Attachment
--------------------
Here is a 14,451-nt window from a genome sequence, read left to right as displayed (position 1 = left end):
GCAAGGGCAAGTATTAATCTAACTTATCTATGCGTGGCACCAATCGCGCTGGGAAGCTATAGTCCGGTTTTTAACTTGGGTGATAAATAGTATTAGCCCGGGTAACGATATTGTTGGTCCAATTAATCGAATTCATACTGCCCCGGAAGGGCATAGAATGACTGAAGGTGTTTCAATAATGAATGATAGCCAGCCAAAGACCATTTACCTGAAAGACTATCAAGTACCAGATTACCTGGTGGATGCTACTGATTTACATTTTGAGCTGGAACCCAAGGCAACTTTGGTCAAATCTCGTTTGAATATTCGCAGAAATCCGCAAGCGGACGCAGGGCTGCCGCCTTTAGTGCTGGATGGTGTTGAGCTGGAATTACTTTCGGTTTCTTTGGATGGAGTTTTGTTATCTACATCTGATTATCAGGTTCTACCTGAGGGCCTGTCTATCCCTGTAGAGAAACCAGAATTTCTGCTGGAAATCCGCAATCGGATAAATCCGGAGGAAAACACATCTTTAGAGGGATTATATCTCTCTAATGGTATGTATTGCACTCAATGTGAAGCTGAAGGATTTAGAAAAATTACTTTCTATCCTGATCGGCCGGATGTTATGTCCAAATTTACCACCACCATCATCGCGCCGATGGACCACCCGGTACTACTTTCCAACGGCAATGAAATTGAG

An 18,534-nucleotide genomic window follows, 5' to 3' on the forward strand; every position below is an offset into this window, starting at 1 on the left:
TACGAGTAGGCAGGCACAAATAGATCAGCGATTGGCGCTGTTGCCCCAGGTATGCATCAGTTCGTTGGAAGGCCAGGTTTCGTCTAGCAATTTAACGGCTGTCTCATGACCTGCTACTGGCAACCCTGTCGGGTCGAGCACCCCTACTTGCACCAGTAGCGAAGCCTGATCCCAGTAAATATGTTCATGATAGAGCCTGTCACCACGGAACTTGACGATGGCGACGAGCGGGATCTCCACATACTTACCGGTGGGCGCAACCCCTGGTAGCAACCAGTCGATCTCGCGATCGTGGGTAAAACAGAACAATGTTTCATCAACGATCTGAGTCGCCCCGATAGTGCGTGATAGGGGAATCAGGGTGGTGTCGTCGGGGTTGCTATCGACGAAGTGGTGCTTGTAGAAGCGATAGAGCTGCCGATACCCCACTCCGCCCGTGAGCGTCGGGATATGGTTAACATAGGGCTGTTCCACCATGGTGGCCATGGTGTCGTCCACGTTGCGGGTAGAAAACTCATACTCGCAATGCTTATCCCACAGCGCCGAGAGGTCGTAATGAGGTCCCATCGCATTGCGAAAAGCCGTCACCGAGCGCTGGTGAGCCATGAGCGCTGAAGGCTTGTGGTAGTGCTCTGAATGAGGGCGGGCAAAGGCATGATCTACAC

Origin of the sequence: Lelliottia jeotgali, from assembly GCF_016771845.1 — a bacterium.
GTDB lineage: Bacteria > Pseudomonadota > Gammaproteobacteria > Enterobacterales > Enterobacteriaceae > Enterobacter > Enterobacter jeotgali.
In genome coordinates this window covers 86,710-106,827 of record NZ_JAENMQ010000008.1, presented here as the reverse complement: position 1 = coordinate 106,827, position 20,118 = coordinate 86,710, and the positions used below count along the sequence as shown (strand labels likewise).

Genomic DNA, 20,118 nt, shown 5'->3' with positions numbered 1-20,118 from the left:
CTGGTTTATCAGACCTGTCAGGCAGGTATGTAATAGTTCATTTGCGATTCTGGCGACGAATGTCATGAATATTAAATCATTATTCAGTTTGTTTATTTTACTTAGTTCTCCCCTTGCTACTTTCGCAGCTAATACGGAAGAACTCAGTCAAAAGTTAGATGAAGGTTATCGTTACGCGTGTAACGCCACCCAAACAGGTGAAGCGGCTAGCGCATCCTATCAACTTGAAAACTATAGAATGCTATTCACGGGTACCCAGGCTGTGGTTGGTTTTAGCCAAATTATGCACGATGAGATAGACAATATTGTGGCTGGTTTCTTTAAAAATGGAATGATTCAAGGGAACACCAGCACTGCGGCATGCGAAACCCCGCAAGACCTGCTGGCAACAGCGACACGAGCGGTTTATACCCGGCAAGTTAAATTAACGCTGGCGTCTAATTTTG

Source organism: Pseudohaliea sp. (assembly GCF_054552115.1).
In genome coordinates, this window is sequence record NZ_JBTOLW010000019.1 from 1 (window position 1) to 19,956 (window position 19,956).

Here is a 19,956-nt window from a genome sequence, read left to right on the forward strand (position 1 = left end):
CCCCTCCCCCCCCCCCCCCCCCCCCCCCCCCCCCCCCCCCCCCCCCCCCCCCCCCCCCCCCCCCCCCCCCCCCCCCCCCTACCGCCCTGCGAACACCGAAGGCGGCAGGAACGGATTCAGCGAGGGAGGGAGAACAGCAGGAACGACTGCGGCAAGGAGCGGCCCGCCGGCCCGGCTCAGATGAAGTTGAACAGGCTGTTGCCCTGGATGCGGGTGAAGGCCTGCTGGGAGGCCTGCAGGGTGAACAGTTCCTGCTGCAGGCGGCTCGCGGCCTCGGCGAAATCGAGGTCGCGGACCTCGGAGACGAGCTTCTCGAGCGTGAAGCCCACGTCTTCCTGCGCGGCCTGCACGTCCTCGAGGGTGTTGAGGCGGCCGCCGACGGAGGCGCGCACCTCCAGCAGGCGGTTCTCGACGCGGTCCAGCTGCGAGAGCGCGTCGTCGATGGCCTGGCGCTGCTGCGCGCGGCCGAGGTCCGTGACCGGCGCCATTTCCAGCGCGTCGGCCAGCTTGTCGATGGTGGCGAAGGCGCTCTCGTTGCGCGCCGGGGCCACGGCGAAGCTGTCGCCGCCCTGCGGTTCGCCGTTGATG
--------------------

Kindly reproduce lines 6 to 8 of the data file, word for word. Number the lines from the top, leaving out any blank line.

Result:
GTDB lineage: Bacteria > Pseudomonadota > Gammaproteobacteria > Enterobacterales > Enterobacteriaceae > Enterobacter > Enterobacter jeotgali.
In genome coordinates this window covers 86,710-106,827 of record NZ_JAENMQ010000008.1, presented here as the reverse complement: position 1 = coordinate 106,827, position 20,118 = coordinate 86,710, and the positions used below count along the sequence as shown (strand labels likewise).

Genomic DNA, 20,118 nt, shown 5'->3' with positions numbered 1-20,118 from the left: